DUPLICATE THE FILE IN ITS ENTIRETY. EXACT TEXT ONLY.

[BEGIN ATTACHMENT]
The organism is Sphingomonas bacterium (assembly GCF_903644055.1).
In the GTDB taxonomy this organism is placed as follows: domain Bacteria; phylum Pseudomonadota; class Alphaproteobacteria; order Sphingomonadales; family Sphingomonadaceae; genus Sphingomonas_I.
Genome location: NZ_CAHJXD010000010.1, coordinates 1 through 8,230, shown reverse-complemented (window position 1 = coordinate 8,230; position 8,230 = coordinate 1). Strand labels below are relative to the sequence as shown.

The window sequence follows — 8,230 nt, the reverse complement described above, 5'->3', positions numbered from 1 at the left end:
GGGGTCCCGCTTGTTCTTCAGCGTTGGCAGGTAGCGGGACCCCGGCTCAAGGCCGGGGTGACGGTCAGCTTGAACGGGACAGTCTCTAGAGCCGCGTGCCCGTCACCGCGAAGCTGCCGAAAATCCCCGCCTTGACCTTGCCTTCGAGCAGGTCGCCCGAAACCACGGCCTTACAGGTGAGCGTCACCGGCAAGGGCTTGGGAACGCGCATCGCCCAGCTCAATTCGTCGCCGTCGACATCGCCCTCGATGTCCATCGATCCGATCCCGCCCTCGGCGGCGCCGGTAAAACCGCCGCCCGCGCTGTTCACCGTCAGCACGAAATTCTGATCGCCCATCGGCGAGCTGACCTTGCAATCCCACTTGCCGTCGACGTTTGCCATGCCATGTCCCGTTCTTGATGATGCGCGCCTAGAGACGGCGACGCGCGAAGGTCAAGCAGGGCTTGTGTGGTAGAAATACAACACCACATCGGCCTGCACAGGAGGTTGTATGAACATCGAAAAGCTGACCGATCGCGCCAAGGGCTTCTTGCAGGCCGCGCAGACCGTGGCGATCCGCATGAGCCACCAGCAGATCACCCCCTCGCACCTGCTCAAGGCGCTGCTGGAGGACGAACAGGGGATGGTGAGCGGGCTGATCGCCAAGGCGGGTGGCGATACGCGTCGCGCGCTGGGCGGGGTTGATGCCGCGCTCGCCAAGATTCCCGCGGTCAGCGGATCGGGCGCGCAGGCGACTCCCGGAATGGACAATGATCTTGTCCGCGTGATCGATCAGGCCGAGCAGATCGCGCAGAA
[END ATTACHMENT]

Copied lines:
The organism is Sphingomonas bacterium (assembly GCF_903644055.1).
In the GTDB taxonomy this organism is placed as follows: domain Bacteria; phylum Pseudomonadota; class Alphaproteobacteria; order Sphingomonadales; family Sphingomonadaceae; genus Sphingomonas_I.
Genome location: NZ_CAHJXD010000010.1, coordinates 1 through 8,230, shown reverse-complemented (window position 1 = coordinate 8,230; position 8,230 = coordinate 1). Strand labels below are relative to the sequence as shown.

The window sequence follows — 8,230 nt, the reverse complement described above, 5'->3', positions numbered from 1 at the left end:
GGGGTCCCGCTTGTTCTTCAGCGTTGGCAGGTAGCGGGACCCCGGCTCAAGGCCGGGGTGACGGTCAGCTTGAACGGGACAGTCTCTAGAGCCGCGTGCCCGTCACCGCGAAGCTGCCGAAAATCCCCGCCTTGACCTTGCCTTCGAGCAGGTCGCCCGAAACCACGGCCTTACAGGTGAGCGTCACCGGCAAGGGCTTGGGAACGCGCATCGCCCAGCTCAATTCGTCGCCGTCGACATCGCCCTCGATGTCCATCGATCCGATCCCGCCCTCGGCGGCGCCGGTAAAACCGCCGCCCGCGCTGTTCACCGTCAGCACGAAATTCTGATCGCCCATCGGCGAGCTGACCTTGCAATCCCACTTGCCGTCGACGTTTGCCATGCCATGTCCCGTTCTTGATGATGCGCGCCTAGAGACGGCGACGCGCGAAGGTCAAGCAGGGCTTGTGTGGTAGAAATACAACACCACATCGGCCTGCACAGGAGGTTGTATGAACATCGAAAAGCTGACCGATCGCGCCAAGGGCTTCTTGCAGGCCGCGCAGACCGTGGCGATCCGCATGAGCCACCAGCAGATCACCCCCTCGCACCTGCTCAAGGCGCTGCTGGAGGACGAACAGGGGATGGTGAGCGGGCTGATCGCCAAGGCGGGTGGCGATACGCGTCGCGCGCTGGGCGGGGTTGATGCCGCGCTCGCCAAGATTCCCGCGGTCAGCGGATCGGGCGCGCAGGCGACTCCCGGAATGGACAATGATCTTGTCCGCGTGATCGATCAGGCCGAGCAGATCGCGCAGAA